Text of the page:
In addition, Team Field Guides was competing in the name of bird conservation. Prior to the start of the rally, Field Guides Incorporated and Team Field Guides partnered with Birdlife International to help raise funds for a watershed conservation campaign benefitting the northern Peruvian communities of San Isidro de Maino and Levanto and further protecting critical habitat for the globally endangered Marvelous Spatuletail, one of the world’s most spectacular hummingbirds. There is still time to help us in this endeavor; if you are interested, please visit the following link and make a donation:
Birding unites countries, people, and our amazing biodiversity as few governing bodies or politicians are capable of doing. The commonality of seeing birds, and the enjoyment this brings us, breaks down many barriers of hatred, prejudice, racism, and socioeconomic divide. It empowers people to look and think critically, to identify, to listen, to ask questions, to seek out, to travel and, most importantly, to discover. Birds and birding can change the world.
The next World Birding Rally will be held in Peru from May 11-22, 2014.
–Jesse Fagan (aka Motmot)
Resting on their laurels now? No way! See what’s next on Jesse’s and Dan’s schedules from their guide page links!
In this post I summarize our Northern Central America (NCA) tour offerings, each of which is a great introduction to tropical birding as well as superb birding for anyone. All are convenient, relatively short trips (9 to 12 days) that work well with most schedules. In addition, travel to and from these countries is easy, with direct flights from major US cities like Miami, Houston, or Los Angeles.
Guatemala has a magical hold on those who visit — it’s the land of the quetzales, where active volcanoes still shape the terrain and descendents of proud Mayans sell wares in bustling, colorful markets. We offer a comprehensive tour to the country, and Guatemala is a country you don’t want to miss.
Our Guatemala: Shade-grown Birding tour focuses on the Pacific Slope, visiting six coffee plantations as well as making stops in historic Antigua and taking a boat ride across Lake Atitlan (a caldera lake and one of the most beautiful in the world). It’s no surprise that Guatemala has some of the best coffee on Earth: coffee is cultivated at mid-elevations along the Pacific Coast where the temperature, moisture levels, and fertile volcanic soils create ideal growing conditions. Many of the coffee plantations that dot the hillsides of Guatemala have set aside patches of forest as conservation easements or for erosion control. Birding on shade-grown coffee plantations is excellent (many birds take advantage of the canopy above the coffee), and it’s especially so when natural habitat has been preserved at various elevations throughout the farm.
What can we expect to see? Resident species that favor the coffee canopy or surrounding edge habitats include Blue-crowned Motmot, Rufous-capped Warbler, Prevost’s Ground-Sparrow, Bushy-crested Jay, and even Buffy-crowned Wood-Partridge; and there are common wintering visitors such as Tennessee and Wilson’s warblers, Warbling Vireo, Swainson’s Thrush, and Summer Tanager. Above the coffee belt, the humid semi-deciduous forest and coffee gives way to pine-oak and cloud forest. It is here that many specialty birds and regional endemics occur including Fulvous Owl, Highland Guan, Azure-rumped Tanager, Resplendent Quetzal (national bird of Guatemala), Blue-throated Motmot, Black-throated and Unicolored jays, and Wine-throated Hummingbird. Of the 40 NCA endemics, Guatemala has a fantastic 34.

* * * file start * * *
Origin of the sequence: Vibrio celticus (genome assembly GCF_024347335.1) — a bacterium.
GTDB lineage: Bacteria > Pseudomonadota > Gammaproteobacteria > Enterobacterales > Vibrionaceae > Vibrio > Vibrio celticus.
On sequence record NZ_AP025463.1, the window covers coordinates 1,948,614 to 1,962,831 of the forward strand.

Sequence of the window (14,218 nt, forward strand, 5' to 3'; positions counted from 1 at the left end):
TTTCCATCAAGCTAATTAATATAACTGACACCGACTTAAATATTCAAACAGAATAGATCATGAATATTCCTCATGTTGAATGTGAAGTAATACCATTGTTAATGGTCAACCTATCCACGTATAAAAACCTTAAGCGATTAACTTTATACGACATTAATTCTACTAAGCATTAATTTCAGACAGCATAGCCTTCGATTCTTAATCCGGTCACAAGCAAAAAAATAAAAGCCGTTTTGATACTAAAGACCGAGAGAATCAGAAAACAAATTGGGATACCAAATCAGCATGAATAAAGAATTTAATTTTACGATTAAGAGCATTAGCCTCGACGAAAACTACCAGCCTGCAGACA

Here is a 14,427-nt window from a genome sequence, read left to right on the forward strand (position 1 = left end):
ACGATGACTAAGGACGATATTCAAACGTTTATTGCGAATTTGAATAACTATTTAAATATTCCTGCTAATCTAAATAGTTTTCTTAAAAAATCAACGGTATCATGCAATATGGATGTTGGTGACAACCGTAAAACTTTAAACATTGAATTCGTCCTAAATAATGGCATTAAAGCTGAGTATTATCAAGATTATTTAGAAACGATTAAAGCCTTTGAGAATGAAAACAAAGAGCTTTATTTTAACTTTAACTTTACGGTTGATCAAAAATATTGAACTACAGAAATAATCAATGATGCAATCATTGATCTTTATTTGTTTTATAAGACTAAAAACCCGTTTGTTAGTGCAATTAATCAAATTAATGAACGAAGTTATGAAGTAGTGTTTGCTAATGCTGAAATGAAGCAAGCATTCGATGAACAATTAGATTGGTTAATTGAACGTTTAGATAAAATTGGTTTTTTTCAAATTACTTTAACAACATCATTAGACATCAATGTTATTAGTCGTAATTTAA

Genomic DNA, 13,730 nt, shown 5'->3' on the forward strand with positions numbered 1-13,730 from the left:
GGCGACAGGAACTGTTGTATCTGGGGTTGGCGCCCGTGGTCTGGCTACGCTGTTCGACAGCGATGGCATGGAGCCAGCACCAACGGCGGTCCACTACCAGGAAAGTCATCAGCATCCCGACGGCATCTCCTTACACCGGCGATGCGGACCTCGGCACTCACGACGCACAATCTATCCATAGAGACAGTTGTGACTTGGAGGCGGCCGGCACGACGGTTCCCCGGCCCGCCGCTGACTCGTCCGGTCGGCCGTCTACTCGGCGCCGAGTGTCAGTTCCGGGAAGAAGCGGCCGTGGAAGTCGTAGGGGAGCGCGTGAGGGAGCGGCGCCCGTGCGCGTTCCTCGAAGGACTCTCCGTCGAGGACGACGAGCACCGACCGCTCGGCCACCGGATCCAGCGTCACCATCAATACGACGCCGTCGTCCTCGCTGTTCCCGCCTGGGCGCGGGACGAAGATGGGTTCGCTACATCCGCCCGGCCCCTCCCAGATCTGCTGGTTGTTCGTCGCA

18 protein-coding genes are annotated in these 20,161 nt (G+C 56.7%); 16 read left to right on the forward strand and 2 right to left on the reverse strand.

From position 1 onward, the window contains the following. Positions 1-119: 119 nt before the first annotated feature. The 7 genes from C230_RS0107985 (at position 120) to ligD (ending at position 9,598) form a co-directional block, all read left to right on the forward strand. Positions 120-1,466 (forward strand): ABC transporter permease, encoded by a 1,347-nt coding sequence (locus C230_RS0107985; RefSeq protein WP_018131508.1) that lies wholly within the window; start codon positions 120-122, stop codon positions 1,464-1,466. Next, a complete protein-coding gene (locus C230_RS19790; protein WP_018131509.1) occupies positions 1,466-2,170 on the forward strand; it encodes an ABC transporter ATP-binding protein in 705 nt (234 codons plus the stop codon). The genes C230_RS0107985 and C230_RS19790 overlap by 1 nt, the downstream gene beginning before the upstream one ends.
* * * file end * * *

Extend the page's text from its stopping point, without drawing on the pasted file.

Many dream of visiting the famous UNESCO World Heritage Site of Tikal, and that dream comes true on our pre-tour Tikal Extension. Imagine spending two days among other-worldly Mayan temples of the Classic period, where we might watch a pair of Orange-breasted Falcons nesting on Temple IV or a parading group of Ocellated Turkeys in the main plaza! Tikal offers some of the best birding in all of Central America, as the surrounding forest of the Peten (northern Guatemala) is one of the last large areas of intact lowland Caribbean rainforest in North America.
Honduras is the last birding frontier in NCA, and with its towering peaks, virgin rainforest, endemic hummingbird, and 738 species of birds (300 of which we see on the tour!), it is a compelling destination. Our Honduras: Land of the Emeralds tour begins in the highlands at La Tigra National Park and then cuts a comma-shaped path north to end along the north coast in the unexplored wilderness of Pico Bonito National Park.
Pico Bonito is a massive east-west chain of mountains between Tela in the west and La Ceiba in the east. The mountains rise from sea-level almost straight up — there are few foothills to speak of — and because of this rugged topography, the Cordillera Nombre de Dios (protected by Pico Bonito National Park) is covered in virgin forest, and all the large animals like Baird’s Tapir, Puma, and Jaguar are present. Fortunately, one of the nicest lodges in Central America sits at the base of this range: The Lodge at Pico Bonito, with its luxurious cabins and excellent restaurant, makes for an ideal base to explore the surrounding region. The lodge itself sits on approximately 400 acres, and trails behind the lodge are great places to see Keel-billed and Tody motmots, Lovely Cotinga, Sunbittern, Tawny-faced Quail, and Black-and-white Owl among the 417 other species that have been recorded at this site.